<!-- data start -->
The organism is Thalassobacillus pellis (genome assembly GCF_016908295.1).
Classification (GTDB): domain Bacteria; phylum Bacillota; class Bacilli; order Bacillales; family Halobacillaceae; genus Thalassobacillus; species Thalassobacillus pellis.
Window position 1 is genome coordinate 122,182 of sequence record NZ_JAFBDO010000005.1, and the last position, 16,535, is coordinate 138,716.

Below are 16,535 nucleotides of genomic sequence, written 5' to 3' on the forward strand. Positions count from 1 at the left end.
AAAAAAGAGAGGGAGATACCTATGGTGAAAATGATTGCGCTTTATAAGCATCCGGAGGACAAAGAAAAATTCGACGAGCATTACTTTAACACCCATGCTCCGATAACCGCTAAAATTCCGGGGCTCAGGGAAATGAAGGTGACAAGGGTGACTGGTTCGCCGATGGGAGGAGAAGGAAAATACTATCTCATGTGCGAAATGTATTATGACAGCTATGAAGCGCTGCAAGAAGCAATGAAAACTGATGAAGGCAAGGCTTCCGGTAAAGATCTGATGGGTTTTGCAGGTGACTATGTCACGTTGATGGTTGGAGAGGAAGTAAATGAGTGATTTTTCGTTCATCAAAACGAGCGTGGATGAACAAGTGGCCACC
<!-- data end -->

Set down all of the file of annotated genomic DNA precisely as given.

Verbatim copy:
The organism is Thalassobacillus pellis (genome assembly GCF_016908295.1).
Classification (GTDB): domain Bacteria; phylum Bacillota; class Bacilli; order Bacillales; family Halobacillaceae; genus Thalassobacillus; species Thalassobacillus pellis.
Window position 1 is genome coordinate 122,182 of sequence record NZ_JAFBDO010000005.1, and the last position, 16,535, is coordinate 138,716.

Below are 16,535 nucleotides of genomic sequence, written 5' to 3' on the forward strand. Positions count from 1 at the left end.
AAAAAAGAGAGGGAGATACCTATGGTGAAAATGATTGCGCTTTATAAGCATCCGGAGGACAAAGAAAAATTCGACGAGCATTACTTTAACACCCATGCTCCGATAACCGCTAAAATTCCGGGGCTCAGGGAAATGAAGGTGACAAGGGTGACTGGTTCGCCGATGGGAGGAGAAGGAAAATACTATCTCATGTGCGAAATGTATTATGACAGCTATGAAGCGCTGCAAGAAGCAATGAAAACTGATGAAGGCAAGGCTTCCGGTAAAGATCTGATGGGTTTTGCAGGTGACTATGTCACGTTGATGGTTGGAGAGGAAGTAAATGAGTGATTTTTCGTTCATCAAAACGAGCGTGGATGAACAAGTGGCCACC